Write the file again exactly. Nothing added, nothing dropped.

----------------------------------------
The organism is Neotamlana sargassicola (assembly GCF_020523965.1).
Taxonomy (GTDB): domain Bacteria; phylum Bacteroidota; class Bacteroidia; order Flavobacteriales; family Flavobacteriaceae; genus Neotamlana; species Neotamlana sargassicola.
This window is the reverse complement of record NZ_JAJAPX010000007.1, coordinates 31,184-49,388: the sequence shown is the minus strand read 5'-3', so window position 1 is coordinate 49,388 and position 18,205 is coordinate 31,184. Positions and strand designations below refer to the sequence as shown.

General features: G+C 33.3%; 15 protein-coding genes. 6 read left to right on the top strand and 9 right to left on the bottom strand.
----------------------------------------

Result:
The organism is Neotamlana sargassicola (assembly GCF_020523965.1).
Taxonomy (GTDB): domain Bacteria; phylum Bacteroidota; class Bacteroidia; order Flavobacteriales; family Flavobacteriaceae; genus Neotamlana; species Neotamlana sargassicola.
This window is the reverse complement of record NZ_JAJAPX010000007.1, coordinates 31,184-49,388: the sequence shown is the minus strand read 5'-3', so window position 1 is coordinate 49,388 and position 18,205 is coordinate 31,184. Positions and strand designations below refer to the sequence as shown.

General features: G+C 33.3%; 15 protein-coding genes. 6 read left to right on the top strand and 9 right to left on the bottom strand.